Publications by authors named "Kendra M Prutton"

3 Publications

  • Page 1 of 1

Trisomy 21 results in modest impacts on mitochondrial function and central carbon metabolism.

Free Radic Biol Med 2021 Jun 12;172:201-212. Epub 2021 Jun 12.

Department of Pharmaceutical Sciences, Skaggs School of Pharmacy and Pharmaceutical Sciences, USA; Linda Crnic Institute for Down Syndrome, School of Medicine, University of Colorado, Aurora, CO, USA. Electronic address:

Down syndrome (DS) is the most common genetic cause of intellectual disability. Mechanistically, oxidative stress and mitochondrial dysfunction are reported to be etiological factors for many of the DS-related comorbidities and have previously been reported in a number of in vitro and in vivo models of DS. The purpose of this study was to test for the presence of mitochondrial dysfunction in fibroblast cells obtained via skin biopsy from individuals with DS, and to assess the impact of trisomy 21 on central carbon metabolism. Using extracellular flux assays in matched dermal fibroblasts from euploid and DS individuals, we found that basal mitochondrial dysfunction is quite mild. Stressing the cells with a cocktail of mitochondrial stressors revealed a significant mitochondrial deficit in DS cells compared to euploid controls. Evaluation of extracellular acidification rate did not reveal a baseline abnormality in glycolysis; however, metabolomic assessments utilizing isotopically labeled glucose and glutamine revealed altered central carbon metabolism in DS cells. Specifically, we observed greater glucose dependency, uptake and flux into the oxidative phase of the pentose phosphate pathway in DS fibroblasts. Furthermore, using induced pluripotent stem cells (iPSC) we found that mitochondrial function in DS iPSCs was similar to the previously published studies employing fetal cells. Together, these data indicate that aberrant central carbon metabolism is a candidate mechanism for stress-related mitochondrial dysfunction in DS.
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http://dx.doi.org/10.1016/j.freeradbiomed.2021.06.003DOI Listing
June 2021

Trisomy 21 impairs PGE2 production in dermal fibroblasts.

Prostaglandins Other Lipid Mediat 2021 Apr 5;153:106524. Epub 2021 Jan 5.

Department of Pharmaceutical Sciences, Skaggs School of Pharmacy and Pharmaceutical Sciences, University of Colorado, USA; Linda Crnic Institute for Down Syndrome, Aurora, Colorado, USA. Electronic address:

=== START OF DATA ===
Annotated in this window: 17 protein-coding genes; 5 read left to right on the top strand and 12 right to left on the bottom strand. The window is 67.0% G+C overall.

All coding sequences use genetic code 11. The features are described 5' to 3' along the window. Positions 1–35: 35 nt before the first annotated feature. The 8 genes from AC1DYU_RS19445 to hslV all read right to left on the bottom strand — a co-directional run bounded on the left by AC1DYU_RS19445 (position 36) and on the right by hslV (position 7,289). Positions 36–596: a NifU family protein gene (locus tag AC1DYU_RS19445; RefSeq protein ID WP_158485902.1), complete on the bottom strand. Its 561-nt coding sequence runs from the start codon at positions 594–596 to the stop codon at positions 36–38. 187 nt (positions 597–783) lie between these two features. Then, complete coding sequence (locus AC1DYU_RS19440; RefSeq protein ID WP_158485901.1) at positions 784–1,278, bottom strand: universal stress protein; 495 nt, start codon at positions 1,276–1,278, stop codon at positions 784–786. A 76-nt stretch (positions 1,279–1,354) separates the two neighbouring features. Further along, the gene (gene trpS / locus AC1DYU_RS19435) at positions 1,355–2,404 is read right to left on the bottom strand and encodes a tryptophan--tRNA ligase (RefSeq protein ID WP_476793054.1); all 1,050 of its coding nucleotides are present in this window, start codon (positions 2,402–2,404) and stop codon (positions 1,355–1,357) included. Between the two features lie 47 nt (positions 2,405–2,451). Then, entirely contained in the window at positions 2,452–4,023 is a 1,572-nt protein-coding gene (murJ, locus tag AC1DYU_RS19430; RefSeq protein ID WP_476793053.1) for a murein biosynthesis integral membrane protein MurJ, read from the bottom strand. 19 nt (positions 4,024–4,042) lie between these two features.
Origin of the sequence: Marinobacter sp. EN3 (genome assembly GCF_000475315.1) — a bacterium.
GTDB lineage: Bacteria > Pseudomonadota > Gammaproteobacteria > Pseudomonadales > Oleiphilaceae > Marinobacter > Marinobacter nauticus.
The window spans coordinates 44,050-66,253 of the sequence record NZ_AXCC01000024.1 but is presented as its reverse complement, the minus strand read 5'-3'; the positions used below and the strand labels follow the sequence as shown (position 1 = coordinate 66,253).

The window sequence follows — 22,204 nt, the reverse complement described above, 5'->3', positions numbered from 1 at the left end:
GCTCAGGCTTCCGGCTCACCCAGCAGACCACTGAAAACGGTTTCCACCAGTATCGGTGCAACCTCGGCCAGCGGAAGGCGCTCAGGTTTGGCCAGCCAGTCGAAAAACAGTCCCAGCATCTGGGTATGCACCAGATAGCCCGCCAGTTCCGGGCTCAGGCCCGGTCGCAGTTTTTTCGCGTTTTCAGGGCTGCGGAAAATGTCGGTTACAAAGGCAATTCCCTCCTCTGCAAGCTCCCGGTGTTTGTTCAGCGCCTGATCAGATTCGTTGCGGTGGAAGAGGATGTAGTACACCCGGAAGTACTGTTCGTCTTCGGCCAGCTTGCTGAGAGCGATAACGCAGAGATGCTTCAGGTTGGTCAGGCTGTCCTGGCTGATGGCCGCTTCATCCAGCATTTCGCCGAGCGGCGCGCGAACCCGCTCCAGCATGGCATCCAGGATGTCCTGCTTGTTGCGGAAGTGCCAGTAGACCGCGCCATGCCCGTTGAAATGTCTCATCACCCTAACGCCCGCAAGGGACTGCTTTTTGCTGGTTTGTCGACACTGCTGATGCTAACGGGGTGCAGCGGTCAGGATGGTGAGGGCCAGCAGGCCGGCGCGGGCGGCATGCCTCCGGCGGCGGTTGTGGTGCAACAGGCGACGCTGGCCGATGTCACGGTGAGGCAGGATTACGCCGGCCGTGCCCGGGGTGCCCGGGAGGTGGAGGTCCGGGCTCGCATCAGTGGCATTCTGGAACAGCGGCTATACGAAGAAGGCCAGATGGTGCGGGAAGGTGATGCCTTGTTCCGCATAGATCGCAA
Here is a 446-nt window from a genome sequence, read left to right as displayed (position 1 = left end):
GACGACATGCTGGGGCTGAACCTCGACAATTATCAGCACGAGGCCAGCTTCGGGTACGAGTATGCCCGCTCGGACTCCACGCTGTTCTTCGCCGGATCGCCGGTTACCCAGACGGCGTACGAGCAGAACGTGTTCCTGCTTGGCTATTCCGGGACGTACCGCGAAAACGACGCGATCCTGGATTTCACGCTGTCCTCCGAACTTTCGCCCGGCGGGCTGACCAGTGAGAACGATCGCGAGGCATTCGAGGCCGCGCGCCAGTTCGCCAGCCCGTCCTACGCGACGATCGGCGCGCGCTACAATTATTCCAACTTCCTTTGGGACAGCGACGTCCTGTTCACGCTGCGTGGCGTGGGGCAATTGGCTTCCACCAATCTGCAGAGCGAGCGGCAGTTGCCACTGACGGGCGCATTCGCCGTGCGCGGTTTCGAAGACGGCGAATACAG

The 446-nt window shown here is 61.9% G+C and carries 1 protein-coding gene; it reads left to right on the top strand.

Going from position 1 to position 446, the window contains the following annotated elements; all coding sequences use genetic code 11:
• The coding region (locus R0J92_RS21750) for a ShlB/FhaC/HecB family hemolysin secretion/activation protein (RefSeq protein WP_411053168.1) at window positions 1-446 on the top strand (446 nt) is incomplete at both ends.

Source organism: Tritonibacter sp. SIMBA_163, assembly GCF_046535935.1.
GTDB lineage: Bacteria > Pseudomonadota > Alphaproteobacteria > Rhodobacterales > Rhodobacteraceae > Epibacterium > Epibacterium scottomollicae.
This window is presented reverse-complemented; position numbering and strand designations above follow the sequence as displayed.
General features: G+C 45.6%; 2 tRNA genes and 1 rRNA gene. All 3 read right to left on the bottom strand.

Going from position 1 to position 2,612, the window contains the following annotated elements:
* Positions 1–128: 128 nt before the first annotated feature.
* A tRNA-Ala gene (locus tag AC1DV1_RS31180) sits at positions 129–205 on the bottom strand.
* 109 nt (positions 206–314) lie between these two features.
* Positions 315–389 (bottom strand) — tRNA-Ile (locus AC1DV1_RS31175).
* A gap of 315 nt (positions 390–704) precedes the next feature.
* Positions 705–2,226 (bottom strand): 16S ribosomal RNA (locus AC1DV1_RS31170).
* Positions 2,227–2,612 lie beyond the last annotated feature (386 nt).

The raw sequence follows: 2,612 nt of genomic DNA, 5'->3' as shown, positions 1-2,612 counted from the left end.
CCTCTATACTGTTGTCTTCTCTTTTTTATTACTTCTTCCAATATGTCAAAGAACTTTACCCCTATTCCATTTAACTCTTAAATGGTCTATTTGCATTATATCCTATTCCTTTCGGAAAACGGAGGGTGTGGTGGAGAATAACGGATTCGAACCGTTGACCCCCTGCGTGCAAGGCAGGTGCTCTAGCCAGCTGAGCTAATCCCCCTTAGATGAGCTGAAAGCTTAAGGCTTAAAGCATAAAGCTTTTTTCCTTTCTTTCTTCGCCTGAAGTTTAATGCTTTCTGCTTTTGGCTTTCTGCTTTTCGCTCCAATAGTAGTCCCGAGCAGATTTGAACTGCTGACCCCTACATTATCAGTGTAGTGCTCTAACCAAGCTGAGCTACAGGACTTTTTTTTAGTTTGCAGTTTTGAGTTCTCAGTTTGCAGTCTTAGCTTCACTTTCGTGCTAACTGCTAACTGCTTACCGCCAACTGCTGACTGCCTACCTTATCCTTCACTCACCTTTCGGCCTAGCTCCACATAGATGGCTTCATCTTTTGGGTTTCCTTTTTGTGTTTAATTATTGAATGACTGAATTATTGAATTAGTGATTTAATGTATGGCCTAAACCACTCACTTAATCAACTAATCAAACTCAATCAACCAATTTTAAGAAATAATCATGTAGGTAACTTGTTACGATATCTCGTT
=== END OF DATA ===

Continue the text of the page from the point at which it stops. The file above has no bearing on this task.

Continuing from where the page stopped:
The triplication of human chromosome 21 results in Down syndrome (DS), the most common genetic form of intellectual disability. This aneuploid condition also results in an enhanced risk of a spectrum of comorbid conditions, such as leukemia, early onset Alzheimer's disease, and diabetes. Individuals with DS also display an increased incidence of wound healing complications and resistance to solid tumor development. Due to this unique phenotype and the involvement of eicosanoids in key comorbidities like poor healing and tumor development, we hypothesized that cells from DS individuals would display altered eicosanoid production. Using age- and sex-matched dermal fibroblasts we interrogated this hypothesis. Briefly, assessment of over 90 metabolites derived from cyclooxygenase (COX), lipoxygenase (LOX), and cytochrome p450 systems revealed a possible deficiency in the COX system. Basal gene expression and Western blotting experiments showed significantly decreased gene expression of COX1 and 2, and COX2 protein abundance in DS fibroblasts compared to euploid controls. Further, using two different stressors, scratch wound or LPS, we found that DS fibroblasts could not upregulate COX2 abundance and prostaglandin E2 production. Together, these findings show that dermal fibroblasts from DS individuals have a deficient COX2 response, which may contribute to wound healing complications and tumor resistance in DS.